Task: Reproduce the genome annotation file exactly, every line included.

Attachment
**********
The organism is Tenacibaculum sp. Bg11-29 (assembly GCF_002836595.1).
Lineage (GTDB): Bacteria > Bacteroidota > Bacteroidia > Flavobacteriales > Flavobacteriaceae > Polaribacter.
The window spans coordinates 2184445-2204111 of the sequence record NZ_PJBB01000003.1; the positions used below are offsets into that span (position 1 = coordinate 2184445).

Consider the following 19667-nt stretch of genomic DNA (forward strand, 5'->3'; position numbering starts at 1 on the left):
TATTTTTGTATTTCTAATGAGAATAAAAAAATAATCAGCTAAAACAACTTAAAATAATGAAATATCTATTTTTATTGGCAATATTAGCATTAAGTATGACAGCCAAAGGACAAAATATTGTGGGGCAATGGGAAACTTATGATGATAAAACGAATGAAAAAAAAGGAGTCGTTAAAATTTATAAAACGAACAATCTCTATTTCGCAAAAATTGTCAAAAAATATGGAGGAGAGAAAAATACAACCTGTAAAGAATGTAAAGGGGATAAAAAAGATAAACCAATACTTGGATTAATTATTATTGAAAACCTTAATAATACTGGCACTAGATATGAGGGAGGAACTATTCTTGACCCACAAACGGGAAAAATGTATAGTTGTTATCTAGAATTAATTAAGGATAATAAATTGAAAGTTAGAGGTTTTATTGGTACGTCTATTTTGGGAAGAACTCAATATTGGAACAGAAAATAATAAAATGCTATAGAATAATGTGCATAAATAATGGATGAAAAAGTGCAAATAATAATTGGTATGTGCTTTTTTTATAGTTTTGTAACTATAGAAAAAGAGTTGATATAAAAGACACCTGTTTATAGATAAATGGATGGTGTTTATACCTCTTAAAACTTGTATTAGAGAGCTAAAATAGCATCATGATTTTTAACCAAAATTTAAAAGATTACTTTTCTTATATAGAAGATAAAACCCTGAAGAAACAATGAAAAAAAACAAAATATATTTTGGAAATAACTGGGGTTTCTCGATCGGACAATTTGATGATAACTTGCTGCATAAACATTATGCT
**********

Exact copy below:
The organism is Tenacibaculum sp. Bg11-29 (assembly GCF_002836595.1).
Lineage (GTDB): Bacteria > Bacteroidota > Bacteroidia > Flavobacteriales > Flavobacteriaceae > Polaribacter.
The window spans coordinates 2184445-2204111 of the sequence record NZ_PJBB01000003.1; the positions used below are offsets into that span (position 1 = coordinate 2184445).

Consider the following 19667-nt stretch of genomic DNA (forward strand, 5'->3'; position numbering starts at 1 on the left):
TATTTTTGTATTTCTAATGAGAATAAAAAAATAATCAGCTAAAACAACTTAAAATAATGAAATATCTATTTTTATTGGCAATATTAGCATTAAGTATGACAGCCAAAGGACAAAATATTGTGGGGCAATGGGAAACTTATGATGATAAAACGAATGAAAAAAAAGGAGTCGTTAAAATTTATAAAACGAACAATCTCTATTTCGCAAAAATTGTCAAAAAATATGGAGGAGAGAAAAATACAACCTGTAAAGAATGTAAAGGGGATAAAAAAGATAAACCAATACTTGGATTAATTATTATTGAAAACCTTAATAATACTGGCACTAGATATGAGGGAGGAACTATTCTTGACCCACAAACGGGAAAAATGTATAGTTGTTATCTAGAATTAATTAAGGATAATAAATTGAAAGTTAGAGGTTTTATTGGTACGTCTATTTTGGGAAGAACTCAATATTGGAACAGAAAATAATAAAATGCTATAGAATAATGTGCATAAATAATGGATGAAAAAGTGCAAATAATAATTGGTATGTGCTTTTTTTATAGTTTTGTAACTATAGAAAAAGAGTTGATATAAAAGACACCTGTTTATAGATAAATGGATGGTGTTTATACCTCTTAAAACTTGTATTAGAGAGCTAAAATAGCATCATGATTTTTAACCAAAATTTAAAAGATTACTTTTCTTATATAGAAGATAAAACCCTGAAGAAACAATGAAAAAAAACAAAATATATTTTGGAAATAACTGGGGTTTCTCGATCGGACAATTTGATGATAACTTGCTGCATAAACATTATGCT